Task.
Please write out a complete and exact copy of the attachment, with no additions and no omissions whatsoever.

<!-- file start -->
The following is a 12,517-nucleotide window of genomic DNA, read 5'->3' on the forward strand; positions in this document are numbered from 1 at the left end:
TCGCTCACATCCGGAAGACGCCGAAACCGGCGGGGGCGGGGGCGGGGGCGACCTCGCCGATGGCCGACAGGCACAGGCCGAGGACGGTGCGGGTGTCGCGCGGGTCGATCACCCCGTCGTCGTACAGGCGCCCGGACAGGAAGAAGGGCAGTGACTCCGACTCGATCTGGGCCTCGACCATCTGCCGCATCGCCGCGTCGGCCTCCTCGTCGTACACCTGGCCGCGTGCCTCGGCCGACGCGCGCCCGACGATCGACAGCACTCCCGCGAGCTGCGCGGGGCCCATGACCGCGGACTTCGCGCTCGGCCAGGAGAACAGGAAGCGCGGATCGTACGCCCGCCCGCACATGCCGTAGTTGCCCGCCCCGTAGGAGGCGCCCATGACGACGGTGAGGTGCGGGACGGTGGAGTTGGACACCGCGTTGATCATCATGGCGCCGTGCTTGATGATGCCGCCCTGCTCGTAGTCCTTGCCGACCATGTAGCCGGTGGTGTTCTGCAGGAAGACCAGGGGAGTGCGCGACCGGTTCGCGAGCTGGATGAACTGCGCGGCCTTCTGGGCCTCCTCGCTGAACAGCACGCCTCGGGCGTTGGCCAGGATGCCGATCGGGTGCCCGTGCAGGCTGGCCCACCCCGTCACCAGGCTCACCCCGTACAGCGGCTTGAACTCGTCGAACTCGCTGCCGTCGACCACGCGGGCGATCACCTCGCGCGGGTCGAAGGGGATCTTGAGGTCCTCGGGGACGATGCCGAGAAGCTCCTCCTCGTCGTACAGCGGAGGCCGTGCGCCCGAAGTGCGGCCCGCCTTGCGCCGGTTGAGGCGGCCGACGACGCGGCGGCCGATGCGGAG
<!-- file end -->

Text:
The following is a 12,517-nucleotide window of genomic DNA, read 5'->3' on the forward strand; positions in this document are numbered from 1 at the left end:
TCGCTCACATCCGGAAGACGCCGAAACCGGCGGGGGCGGGGGCGGGGGCGACCTCGCCGATGGCCGACAGGCACAGGCCGAGGACGGTGCGGGTGTCGCGCGGGTCGATCACCCCGTCGTCGTACAGGCGCCCGGACAGGAAGAAGGGCAGTGACTCCGACTCGATCTGGGCCTCGACCATCTGCCGCATCGCCGCGTCGGCCTCCTCGTCGTACACCTGGCCGCGTGCCTCGGCCGACGCGCGCCCGACGATCGACAGCACTCCCGCGAGCTGCGCGGGGCCCATGACCGCGGACTTCGCGCTCGGCCAGGAGAACAGGAAGCGCGGATCGTACGCCCGCCCGCACATGCCGTAGTTGCCCGCCCCGTAGGAGGCGCCCATGACGACGGTGAGGTGCGGGACGGTGGAGTTGGACACCGCGTTGATCATCATGGCGCCGTGCTTGATGATGCCGCCCTGCTCGTAGTCCTTGCCGACCATGTAGCCGGTGGTGTTCTGCAGGAAGACCAGGGGAGTGCGCGACCGGTTCGCGAGCTGGATGAACTGCGCGGCCTTCTGGGCCTCCTCGCTGAACAGCACGCCTCGGGCGTTGGCCAGGATGCCGATCGGGTGCCCGTGCAGGCTGGCCCACCCCGTCACCAGGCTCACCCCGTACAGCGGCTTGAACTCGTCGAACTCGCTGCCGTCGACCACGCGGGCGATCACCTCGCGCGGGTCGAAGGGGATCTTGAGGTCCTCGGGGACGATGCCGAGAAGCTCCTCCTCGTCGTACAGCGGAGGCCGTGCGCCCGAAGTGCGGCCCGCCTTGCGCCGGTTGAGGCGGCCGACGACGCGGCGGCCGATGCGGAG